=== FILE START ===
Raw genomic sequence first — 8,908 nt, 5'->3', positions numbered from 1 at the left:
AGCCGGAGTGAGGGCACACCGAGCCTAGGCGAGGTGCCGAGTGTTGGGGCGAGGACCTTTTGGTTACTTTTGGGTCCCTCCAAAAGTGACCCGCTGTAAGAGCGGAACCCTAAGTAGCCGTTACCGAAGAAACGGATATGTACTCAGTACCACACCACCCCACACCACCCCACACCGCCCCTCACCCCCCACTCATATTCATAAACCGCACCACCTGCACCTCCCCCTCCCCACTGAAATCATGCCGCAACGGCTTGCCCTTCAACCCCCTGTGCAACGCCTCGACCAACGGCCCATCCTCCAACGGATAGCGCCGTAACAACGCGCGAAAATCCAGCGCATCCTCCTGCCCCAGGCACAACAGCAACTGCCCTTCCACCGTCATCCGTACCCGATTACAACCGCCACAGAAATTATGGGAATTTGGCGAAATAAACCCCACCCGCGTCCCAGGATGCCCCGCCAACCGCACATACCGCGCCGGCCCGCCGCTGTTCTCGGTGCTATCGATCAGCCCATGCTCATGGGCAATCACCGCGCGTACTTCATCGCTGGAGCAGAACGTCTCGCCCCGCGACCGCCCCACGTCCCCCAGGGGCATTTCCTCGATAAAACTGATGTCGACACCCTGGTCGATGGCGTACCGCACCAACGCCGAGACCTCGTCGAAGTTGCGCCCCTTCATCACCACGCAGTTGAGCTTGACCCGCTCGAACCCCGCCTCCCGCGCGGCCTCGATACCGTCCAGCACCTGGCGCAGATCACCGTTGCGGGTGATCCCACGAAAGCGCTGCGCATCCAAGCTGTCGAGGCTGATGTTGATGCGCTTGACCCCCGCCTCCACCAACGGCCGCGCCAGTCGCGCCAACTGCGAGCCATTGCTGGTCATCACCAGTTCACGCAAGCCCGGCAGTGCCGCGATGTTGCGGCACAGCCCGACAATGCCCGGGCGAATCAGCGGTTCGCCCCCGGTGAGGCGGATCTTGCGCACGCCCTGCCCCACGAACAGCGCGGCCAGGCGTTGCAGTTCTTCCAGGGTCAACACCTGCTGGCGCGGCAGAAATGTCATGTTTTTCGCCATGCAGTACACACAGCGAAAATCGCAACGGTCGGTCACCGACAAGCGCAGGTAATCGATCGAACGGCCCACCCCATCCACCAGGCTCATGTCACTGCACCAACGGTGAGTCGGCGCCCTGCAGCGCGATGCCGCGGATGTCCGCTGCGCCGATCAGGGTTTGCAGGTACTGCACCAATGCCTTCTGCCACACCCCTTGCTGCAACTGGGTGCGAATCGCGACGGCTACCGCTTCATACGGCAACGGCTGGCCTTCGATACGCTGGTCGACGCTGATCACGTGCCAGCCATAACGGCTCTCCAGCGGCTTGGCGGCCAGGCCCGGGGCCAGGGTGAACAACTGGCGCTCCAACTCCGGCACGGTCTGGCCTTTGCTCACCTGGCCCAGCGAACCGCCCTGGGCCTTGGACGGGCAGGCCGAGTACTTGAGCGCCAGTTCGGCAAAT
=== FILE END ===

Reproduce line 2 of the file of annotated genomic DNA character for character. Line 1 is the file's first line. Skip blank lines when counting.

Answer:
AGCCGGAGTGAGGGCACACCGAGCCTAGGCGAGGTGCCGAGTGTTGGGGCGAGGACCTTTTGGTTACTTTTGGGTCCCTCCAAAAGTGACCCGCTGTAAGAGCGGAACCCTAAGTAGCCGTTACCGAAGAAACGGATATGTACTCAGTACCACACCACCCCACACCACCCCACACCGCCCCTCACCCCCCACTCATATTCATAAACCGCACCACCTGCACCTCCCCCTCCCCACTGAAATCATGCCGCAACGGCTTGCCCTTCAACCCCCTGTGCAACGCCTCGACCAACGGCCCATCCTCCAACGGATAGCGCCGTAACAACGCGCGAAAATCCAGCGCATCCTCCTGCCCCAGGCACAACAGCAACTGCCCTTCCACCGTCATCCGTACCCGATTACAACCGCCACAGAAATTATGGGAATTTGGCGAAATAAACCCCACCCGCGTCCCAGGATGCCCCGCCAACCGCACATACCGCGCCGGCCCGCCGCTGTTCTCGGTGCTATCGATCAGCCCATGCTCATGGGCAATCACCGCGCGTACTTCATCGCTGGAGCAGAACGTCTCGCCCCGCGACCGCCCCACGTCCCCCAGGGGCATTTCCTCGATAAAACTGATGTCGACACCCTGGTCGATGGCGTACCGCACCAACGCCGAGACCTCGTCGAAGTTGCGCCCCTTCATCACCACGCAGTTGAGCTTGACCCGCTCGAACCCCGCCTCCCGCGCGGCCTCGATACCGTCCAGCACCTGGCGCAGATCACCGTTGCGGGTGATCCCACGAAAGCGCTGCGCATCCAAGCTGTCGAGGCTGATGTTGATGCGCTTGACCCCCGCCTCCACCAACGGCCGCGCCAGTCGCGCCAACTGCGAGCCATTGCTGGTCATCACCAGTTCACGCAAGCCCGGCAGTGCCGCGATGTTGCGGCACAGCCCGACAATGCCCGGGCGAATCAGCGGTTCGCCCCCGGTGAGGCGGATCTTGCGCACGCCCTGCCCCACGAACAGCGCGGCCAGGCGTTGCAGTTCTTCCAGGGTCAACACCTGCTGGCGCGGCAGAAATGTCATGTTTTTCGCCATGCAGTACACACAGCGAAAATCGCAACGGTCGGTCACCGACAAGCGCAGGTAATCGATCGAACGGCCCACCCCATCCACCAGGCTCATGTCACTGCACCAACGGTGAGTCGGCGCCCTGCAGCGCGATGCCGCGGATGTCCGCTGCGCCGATCAGGGTTTGCAGGTACTGCACCAATGCCTTCTGCCACACCCCTTGCTGCAACTGGGTGCGAATCGCGACGGCTACCGCTTCATACGGCAACGGCTGGCCTTCGATACGCTGGTCGACGCTGATCACGTGCCAGCCATAACGGCTCTCCAGCGGCTTGGCGGCCAGGCCCGGGGCCAGGGTGAACAACTGGCGCTCCAACTCCGGCACGGTCTGGCCTTTGCTCACCTGGCCCAGCGAACCGCCCTGGGCCTTGGACGGGCAGGCCGAGTACTTGAGCGCCAGTTCGGCAAAT